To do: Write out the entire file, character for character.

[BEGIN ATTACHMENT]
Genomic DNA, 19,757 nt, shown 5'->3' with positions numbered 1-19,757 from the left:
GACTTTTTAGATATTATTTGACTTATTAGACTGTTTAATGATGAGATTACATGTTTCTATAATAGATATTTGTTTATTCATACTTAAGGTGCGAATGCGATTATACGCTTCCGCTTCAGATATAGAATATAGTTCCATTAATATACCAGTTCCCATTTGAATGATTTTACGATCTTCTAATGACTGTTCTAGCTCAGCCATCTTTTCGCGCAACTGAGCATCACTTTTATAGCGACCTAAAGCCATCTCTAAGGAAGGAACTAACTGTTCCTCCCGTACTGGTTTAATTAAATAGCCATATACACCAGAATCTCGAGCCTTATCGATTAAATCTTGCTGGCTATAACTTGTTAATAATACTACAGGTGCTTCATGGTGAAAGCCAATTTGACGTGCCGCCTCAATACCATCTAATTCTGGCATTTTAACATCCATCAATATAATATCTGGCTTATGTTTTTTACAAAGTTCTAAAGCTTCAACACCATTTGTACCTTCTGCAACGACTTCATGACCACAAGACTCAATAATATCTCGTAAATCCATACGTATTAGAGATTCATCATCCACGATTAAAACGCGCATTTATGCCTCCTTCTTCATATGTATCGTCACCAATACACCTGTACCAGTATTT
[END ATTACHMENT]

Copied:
Genomic DNA, 19,757 nt, shown 5'->3' with positions numbered 1-19,757 from the left:
GACTTTTTAGATATTATTTGACTTATTAGACTGTTTAATGATGAGATTACATGTTTCTATAATAGATATTTGTTTATTCATACTTAAGGTGCGAATGCGATTATACGCTTCCGCTTCAGATATAGAATATAGTTCCATTAATATACCAGTTCCCATTTGAATGATTTTACGATCTTCTAATGACTGTTCTAGCTCAGCCATCTTTTCGCGCAACTGAGCATCACTTTTATAGCGACCTAAAGCCATCTCTAAGGAAGGAACTAACTGTTCCTCCCGTACTGGTTTAATTAAATAGCCATATACACCAGAATCTCGAGCCTTATCGATTAAATCTTGCTGGCTATAACTTGTTAATAATACTACAGGTGCTTCATGGTGAAAGCCAATTTGACGTGCCGCCTCAATACCATCTAATTCTGGCATTTTAACATCCATCAATATAATATCTGGCTTATGTTTTTTACAAAGTTCTAAAGCTTCAACACCATTTGTACCTTCTGCAACGACTTCATGACCACAAGACTCAATAATATCTCGTAAATCCATACGTATTAGAGATTCATCATCCACGATTAAAACGCGCATTTATGCCTCCTTCTTCATATGTATCGTCACCAATACACCTGTACCAGTATTT